2.111 Overseas travel by Ministers or Parliamentary Under-Secretaries can provide important benefits to their portfolios and to New Zealand generally.
2.112To ensure that their travel is approved properly and undertaken in an appropriate manner, Ministers must follow the principles set out in paragraphs 2.114 – 2.127, and the more detailed procedural guidance on the ministerial intranet and in the CabGuide.
2.114Ministers’ travel should usually be for one or more of the following purposes relating to their portfolios:
- to attend specific conferences, meetings, or events;
- to familiarise themselves with specific issues; or
- to meet international obligations.
2.115 Travel proposals require the preliminary approval of the Prime Minister. Ministers wishing to travel during a House sitting period will also need the agreement of the party whips. A Cabinet paper proposing the travel must subsequently be submitted to and approved by Cabinet (except for travel to Australia and the Ross Dependency in Antarctica, for which the Prime Minister's approval is sufficient). Ministers must seek the agreement of another Minister or Ministers to act for them during their proposed absence (see paragraphs 2.41 – 2.45). No commitments or understandings regarding overseas travel are to be entered into before the Prime Minister’s preliminary approval is given.
2.116Where there is any doubt about travel to a particular destination (for example, for international relations reasons), the request for the Prime Minister's approval must be supported by a recommendation from the Minister of Foreign Affairs.
2.117When considering proposals for overseas travel by Ministers, the Prime Minister will take into account the number of Ministers overseas at any one time. Usual practice is for no more than four Ministers in Cabinet to be absent from New Zealand on official business at the same time, although the Prime Minister may approve exceptions to this limit in special circumstances.
2.118The Ministry of Foreign Affairs and Trade coordinates arrangements for Ministers' official visits overseas, and circulates guidance from time to time concerning the support provided by New Zealand's overseas posts. Early contact with the Ministry of Foreign Affairs and Trade should be made through the office of the Minister of Foreign Affairs to ensure focused and coordinated programmes overseas. Ministers' offices should not contact overseas posts directly.
2.119 Any proposal that a Minister accept the payment of international airfares or other travel-related costs by another country or international organisation must be approved by the Minister of Foreign Affairs and the Prime Minister, and included in any related Cabinet paper.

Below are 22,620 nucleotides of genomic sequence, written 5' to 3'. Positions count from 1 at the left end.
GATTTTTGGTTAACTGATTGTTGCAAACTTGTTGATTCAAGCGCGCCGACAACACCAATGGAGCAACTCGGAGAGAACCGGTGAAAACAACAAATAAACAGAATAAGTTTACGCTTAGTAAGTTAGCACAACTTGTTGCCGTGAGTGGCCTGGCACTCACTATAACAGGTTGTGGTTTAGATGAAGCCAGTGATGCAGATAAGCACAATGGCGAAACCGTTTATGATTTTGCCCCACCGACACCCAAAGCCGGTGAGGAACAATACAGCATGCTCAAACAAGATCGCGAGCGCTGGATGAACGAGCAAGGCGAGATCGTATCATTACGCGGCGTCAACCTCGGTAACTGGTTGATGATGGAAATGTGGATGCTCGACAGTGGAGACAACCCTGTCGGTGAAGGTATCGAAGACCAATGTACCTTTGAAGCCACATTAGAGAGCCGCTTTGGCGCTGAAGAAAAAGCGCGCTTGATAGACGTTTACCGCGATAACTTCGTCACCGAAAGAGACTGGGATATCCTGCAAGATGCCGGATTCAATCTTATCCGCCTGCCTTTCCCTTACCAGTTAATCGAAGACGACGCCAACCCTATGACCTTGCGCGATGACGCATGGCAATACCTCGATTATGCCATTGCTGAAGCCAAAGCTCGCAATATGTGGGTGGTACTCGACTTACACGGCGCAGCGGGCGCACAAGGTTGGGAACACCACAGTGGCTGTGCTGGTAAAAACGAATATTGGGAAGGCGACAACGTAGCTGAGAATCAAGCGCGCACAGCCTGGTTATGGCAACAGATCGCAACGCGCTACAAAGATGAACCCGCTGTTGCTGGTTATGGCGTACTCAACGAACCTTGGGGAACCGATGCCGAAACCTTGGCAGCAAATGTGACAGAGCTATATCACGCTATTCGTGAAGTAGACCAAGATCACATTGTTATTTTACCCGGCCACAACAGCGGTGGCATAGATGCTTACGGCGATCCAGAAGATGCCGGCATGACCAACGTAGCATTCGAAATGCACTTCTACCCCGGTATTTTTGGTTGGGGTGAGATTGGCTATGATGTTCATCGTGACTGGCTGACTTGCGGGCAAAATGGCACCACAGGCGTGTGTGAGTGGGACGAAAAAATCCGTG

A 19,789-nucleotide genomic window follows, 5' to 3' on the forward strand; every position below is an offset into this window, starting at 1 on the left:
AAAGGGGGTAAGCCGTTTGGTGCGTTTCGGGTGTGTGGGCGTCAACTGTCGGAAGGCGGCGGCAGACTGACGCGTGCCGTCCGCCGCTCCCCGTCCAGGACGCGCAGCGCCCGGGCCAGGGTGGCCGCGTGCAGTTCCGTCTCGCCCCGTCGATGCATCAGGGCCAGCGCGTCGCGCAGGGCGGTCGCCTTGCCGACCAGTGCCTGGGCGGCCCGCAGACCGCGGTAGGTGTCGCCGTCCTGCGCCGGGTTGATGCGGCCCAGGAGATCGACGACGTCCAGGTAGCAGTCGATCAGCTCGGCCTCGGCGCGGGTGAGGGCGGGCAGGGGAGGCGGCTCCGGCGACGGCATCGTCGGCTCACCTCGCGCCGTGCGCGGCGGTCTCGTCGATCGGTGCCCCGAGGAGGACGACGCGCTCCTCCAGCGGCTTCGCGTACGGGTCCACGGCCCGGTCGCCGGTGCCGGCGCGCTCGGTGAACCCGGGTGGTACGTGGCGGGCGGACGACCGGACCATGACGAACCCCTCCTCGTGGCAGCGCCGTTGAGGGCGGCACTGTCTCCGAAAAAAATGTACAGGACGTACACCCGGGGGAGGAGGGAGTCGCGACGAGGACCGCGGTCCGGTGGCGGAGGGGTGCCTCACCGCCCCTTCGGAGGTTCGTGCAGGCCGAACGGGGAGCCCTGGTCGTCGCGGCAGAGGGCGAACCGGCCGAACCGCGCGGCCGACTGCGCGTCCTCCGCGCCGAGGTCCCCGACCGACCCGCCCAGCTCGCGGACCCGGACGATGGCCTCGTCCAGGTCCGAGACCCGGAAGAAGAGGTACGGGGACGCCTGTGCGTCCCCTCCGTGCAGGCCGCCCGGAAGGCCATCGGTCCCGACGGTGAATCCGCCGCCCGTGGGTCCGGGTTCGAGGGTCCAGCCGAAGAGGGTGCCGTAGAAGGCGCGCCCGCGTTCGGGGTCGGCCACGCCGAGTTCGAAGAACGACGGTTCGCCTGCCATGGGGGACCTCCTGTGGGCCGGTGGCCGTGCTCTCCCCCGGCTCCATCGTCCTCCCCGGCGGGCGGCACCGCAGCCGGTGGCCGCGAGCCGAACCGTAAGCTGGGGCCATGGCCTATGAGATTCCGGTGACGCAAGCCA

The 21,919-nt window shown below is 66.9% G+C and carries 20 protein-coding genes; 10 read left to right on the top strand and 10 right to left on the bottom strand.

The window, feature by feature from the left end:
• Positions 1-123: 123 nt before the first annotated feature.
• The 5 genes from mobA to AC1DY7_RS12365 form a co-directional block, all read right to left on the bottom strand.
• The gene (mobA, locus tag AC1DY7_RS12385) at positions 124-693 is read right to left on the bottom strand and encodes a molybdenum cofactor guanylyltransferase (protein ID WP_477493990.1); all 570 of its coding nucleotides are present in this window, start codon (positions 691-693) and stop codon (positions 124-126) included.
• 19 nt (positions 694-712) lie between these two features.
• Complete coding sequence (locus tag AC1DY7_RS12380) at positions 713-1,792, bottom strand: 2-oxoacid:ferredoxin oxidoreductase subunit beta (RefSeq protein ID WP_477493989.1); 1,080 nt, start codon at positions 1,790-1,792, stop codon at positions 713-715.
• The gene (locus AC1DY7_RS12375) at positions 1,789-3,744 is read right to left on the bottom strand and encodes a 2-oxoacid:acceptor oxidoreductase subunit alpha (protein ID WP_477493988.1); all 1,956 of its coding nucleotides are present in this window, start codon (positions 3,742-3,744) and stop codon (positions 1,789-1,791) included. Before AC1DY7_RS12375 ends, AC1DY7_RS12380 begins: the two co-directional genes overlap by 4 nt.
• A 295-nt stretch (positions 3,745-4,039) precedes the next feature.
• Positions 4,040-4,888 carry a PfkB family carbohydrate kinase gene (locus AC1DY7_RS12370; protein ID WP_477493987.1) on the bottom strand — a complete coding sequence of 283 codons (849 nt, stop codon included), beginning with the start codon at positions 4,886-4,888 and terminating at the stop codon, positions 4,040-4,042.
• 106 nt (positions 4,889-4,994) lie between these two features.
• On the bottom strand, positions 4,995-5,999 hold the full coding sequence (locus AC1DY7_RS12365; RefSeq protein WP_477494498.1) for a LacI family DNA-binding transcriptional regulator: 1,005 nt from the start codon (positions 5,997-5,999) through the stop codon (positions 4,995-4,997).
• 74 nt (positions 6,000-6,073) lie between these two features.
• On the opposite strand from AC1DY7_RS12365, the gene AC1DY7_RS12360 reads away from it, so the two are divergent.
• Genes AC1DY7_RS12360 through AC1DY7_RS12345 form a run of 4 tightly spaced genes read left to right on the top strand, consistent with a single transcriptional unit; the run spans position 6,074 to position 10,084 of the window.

2.120Any proposals for bodies other than government organisations to fund any of the travel, accommodation, or other expenses incurred by Ministers should be assessed in the light of the guidance on the public duty and personal interests of Ministers. See in particular paragraphs 2.59, 2.63, and 2.64, and the guidance on gifts (paragraphs 2.84 – 2.89 and 2.96). The Secretary of the Cabinet is available for advice. The Standing Orders require members of Parliament to disclose to the Registrar of Pecuniary and Other Specified Interests of Members of Parliament the name of any person who contributed in whole or in part to the costs of travel or accommodation for each country other than New Zealand to which the member travelled.
2.121 It may be appropriate for a Minister to be accompanied by a spouse, partner, or family member as a member of the official party. Approval is not given automatically; the Prime Minister will consider requests case by case. Requests should make it clear how the accompanying person's travel is proposed to be funded.
2.122Ministers may be accompanied on overseas visits by staff from their own offices or officials from their departments. The number of accompanying staff must be kept to an absolute minimum, and should be determined in the light of the nature of the visit.
2.123 Within a month of their return, Ministers must report to Cabinet on the achievements and outcomes of their overseas travel.
2.124 Subject to parliamentary or portfolio requirements, and with the prior approval of the Prime Minister, Ministers may occasionally extend overseas visits outside the formal itinerary for personal reasons, provided no additional costs are incurred by the government as a result.
2.125Ministers may make personal visits overseas if they obtain the Prime Minister's prior approval, which will be subject to obtaining leave to be absent from the House. Ministers must also obtain the agreement of another Minister or Ministers to act during such periods of absence (see paragraphs 2.41 – 2.45). The Cabinet Office should be advised of any such arrangements.
2.126The Prime Minister and the Minister of Foreign Affairs should be consulted if a visit by a leader or a Minister from another country is proposed. Guidance about the arrangements for a visit by an overseas leader or Minister is available from the Visits and Ceremonial Office at the Department of Internal Affairs.
2.127 The New Zealand government does not usually offer payment of international airfares for leaders or Ministers from other countries who are visiting New Zealand, although it may provide some assistance with internal costs.
2.128 Details of the procedures and entitlements governing ministerial travel within New Zealand are set out on the ministerial intranet.